The relationship between alcohol and aggression is well documented. Alchohol has been implicated in approximately 50% of violent crimes worldwide and crime statistics indicate that the prevalence of intoxicated aggression has increased steadily over the past 50 years. Alcohol consumption is strongly associated with a number of aggressive behaviours including violent threats, domestic violence, child abuse, sexual aggression, homicide and suicide. Three of the most well-accepted theories of alcohol-related aggression contend that alcohol facilitates aggression by (i) impairing anxiety and fear responses, (ii) disrupting higher-order cognitive functions important in maintaining people's inhibitions and (iii) increasing psychological and physiological arousal. Researchers in Kentucky looked at the first theory by studying 80 healthy male social drinkers between the ages of 21 and 33. The participants were divided into four groups. One group received alcohol plus a task designed to make them feel anxious, one group received a placebo plus the anxiety-inducing task, one group received alcohol and weren't made to feel anxious while a fourth group received a placebo and were not made anxious. (The anxiety-inducing task was to give a videotaped talk about what the participants liked and disliked about their bodies). Then the participants' levels of aggression were measured by getting them to play a game in which they could give electric shocks to an opponent that they thought was real but in fact was imaginary. The results showed that those people who had drunk alcohol but who had been made anxious were no more aggressive than their sober counterparts.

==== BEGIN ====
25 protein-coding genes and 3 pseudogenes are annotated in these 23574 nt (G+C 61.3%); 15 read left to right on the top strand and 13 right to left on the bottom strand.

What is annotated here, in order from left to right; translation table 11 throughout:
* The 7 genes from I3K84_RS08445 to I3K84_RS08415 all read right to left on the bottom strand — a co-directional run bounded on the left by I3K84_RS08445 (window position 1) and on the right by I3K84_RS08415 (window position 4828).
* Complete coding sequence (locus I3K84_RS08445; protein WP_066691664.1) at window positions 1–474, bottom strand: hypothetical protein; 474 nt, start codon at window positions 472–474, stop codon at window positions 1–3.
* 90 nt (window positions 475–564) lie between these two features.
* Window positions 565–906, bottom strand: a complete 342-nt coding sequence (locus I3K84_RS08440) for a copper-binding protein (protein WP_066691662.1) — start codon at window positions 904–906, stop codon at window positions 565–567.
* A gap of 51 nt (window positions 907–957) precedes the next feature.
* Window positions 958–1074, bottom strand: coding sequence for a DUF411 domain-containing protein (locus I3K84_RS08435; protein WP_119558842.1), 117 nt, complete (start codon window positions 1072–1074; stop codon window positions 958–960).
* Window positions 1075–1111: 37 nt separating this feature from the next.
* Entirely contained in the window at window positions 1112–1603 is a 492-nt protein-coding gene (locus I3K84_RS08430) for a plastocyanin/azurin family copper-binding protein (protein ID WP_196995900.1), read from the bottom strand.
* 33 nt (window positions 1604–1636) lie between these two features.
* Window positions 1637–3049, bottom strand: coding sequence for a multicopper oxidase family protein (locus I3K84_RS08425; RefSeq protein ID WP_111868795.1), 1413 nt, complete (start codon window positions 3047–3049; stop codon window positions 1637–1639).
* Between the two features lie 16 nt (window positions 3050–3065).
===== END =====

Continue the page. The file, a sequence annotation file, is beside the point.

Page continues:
Phillips, Joshua P. and Giancola, Peter R. - Experimentally-induced anxiety attenuates alcohol-related aggression in men Experimental and Clinical Psychopharmacology February 2008, 16(1), 43-56